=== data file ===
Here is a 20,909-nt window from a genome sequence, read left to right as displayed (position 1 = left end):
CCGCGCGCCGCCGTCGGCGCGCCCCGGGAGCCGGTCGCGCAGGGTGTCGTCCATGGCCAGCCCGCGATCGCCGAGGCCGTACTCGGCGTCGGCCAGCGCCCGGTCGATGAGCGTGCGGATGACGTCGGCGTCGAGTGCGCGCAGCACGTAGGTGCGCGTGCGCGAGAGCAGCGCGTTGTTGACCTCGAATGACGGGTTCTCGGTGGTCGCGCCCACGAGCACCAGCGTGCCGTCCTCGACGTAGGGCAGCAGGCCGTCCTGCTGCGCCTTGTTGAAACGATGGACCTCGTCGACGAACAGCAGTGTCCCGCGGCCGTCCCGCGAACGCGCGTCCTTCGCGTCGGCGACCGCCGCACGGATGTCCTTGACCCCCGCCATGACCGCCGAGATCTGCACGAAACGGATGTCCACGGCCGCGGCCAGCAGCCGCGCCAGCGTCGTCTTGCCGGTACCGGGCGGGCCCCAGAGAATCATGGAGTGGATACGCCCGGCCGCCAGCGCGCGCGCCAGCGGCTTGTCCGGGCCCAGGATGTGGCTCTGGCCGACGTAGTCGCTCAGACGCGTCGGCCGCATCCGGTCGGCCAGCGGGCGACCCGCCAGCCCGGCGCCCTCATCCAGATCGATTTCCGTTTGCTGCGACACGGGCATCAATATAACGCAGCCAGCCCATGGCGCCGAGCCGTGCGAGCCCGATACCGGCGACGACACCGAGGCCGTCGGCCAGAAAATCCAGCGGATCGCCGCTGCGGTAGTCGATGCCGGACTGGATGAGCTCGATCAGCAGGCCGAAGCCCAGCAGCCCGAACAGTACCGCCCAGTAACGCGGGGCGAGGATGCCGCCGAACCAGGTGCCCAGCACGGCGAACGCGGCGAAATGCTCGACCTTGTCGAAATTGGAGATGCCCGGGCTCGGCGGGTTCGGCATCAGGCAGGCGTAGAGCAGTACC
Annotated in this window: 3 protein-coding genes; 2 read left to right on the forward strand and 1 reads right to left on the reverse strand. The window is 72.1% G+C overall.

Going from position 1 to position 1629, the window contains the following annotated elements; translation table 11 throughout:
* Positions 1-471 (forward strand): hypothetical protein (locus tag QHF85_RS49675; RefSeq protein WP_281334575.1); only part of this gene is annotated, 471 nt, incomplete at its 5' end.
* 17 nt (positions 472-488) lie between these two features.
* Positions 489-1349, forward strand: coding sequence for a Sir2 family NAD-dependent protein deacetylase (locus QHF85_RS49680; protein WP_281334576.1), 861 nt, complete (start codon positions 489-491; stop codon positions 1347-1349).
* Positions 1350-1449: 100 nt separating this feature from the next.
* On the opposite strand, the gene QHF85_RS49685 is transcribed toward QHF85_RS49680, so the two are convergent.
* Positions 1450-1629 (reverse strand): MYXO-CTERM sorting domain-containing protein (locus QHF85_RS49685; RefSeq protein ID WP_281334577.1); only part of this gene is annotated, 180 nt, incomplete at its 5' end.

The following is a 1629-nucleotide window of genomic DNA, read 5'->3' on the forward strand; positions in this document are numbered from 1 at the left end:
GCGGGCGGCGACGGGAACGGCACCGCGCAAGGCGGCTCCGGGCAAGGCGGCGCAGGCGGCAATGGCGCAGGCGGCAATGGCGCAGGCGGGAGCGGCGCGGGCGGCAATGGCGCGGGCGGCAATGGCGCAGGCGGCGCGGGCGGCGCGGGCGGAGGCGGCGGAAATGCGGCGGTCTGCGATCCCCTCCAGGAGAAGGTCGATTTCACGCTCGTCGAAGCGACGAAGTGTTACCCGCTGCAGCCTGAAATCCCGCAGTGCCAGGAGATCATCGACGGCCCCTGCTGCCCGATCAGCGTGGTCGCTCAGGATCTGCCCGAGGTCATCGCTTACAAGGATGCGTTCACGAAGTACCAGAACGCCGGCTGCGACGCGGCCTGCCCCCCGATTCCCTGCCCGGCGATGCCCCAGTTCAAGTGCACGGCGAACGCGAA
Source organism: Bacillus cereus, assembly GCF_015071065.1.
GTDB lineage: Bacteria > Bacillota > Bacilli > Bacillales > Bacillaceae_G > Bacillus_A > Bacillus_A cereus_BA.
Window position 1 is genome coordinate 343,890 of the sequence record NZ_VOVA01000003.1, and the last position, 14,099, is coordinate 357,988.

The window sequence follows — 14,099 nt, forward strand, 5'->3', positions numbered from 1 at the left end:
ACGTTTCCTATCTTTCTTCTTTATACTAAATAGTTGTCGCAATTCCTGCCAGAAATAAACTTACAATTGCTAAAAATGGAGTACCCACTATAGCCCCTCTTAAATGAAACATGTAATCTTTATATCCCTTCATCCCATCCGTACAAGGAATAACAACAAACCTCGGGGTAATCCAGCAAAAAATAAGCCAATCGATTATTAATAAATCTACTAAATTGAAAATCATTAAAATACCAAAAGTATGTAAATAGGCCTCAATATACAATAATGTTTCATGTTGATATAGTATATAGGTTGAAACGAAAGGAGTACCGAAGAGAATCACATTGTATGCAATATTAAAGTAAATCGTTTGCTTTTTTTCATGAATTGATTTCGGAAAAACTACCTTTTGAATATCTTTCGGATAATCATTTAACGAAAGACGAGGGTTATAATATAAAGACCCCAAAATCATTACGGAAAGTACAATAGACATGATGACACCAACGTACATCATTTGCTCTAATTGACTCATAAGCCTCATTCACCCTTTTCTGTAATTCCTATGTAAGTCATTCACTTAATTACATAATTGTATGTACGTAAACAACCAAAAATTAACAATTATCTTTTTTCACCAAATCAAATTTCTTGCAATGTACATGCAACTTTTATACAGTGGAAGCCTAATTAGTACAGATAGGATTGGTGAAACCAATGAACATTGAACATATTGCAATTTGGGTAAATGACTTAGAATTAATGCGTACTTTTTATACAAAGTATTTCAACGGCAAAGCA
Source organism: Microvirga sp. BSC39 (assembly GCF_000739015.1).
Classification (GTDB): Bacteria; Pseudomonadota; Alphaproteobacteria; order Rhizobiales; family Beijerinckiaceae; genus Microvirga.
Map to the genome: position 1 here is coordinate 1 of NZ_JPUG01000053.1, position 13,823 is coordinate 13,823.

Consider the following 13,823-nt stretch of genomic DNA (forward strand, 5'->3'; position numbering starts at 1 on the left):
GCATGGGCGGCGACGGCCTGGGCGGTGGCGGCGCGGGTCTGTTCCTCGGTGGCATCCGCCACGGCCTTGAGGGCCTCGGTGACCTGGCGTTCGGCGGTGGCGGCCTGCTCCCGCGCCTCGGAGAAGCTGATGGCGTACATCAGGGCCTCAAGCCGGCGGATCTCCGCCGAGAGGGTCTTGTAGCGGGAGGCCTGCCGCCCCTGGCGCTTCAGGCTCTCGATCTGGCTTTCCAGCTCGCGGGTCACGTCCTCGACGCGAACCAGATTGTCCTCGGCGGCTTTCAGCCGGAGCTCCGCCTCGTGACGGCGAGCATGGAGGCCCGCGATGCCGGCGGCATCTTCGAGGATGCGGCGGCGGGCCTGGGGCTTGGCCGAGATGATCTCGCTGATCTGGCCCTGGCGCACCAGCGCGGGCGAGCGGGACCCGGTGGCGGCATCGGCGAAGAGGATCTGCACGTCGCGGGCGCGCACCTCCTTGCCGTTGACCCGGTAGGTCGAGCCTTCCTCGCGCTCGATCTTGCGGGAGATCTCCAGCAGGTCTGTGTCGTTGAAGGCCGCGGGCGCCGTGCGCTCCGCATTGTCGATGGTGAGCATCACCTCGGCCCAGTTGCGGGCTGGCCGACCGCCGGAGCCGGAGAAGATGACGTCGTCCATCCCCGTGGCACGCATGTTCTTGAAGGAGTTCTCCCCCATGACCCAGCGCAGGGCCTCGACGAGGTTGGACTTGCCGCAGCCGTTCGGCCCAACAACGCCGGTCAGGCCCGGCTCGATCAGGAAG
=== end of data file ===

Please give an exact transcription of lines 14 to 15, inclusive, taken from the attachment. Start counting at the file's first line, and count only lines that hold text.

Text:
GTDB lineage: Bacteria > Bacillota > Bacilli > Bacillales > Bacillaceae_G > Bacillus_A > Bacillus_A cereus_BA.
Window position 1 is genome coordinate 343,890 of the sequence record NZ_VOVA01000003.1, and the last position, 14,099, is coordinate 357,988.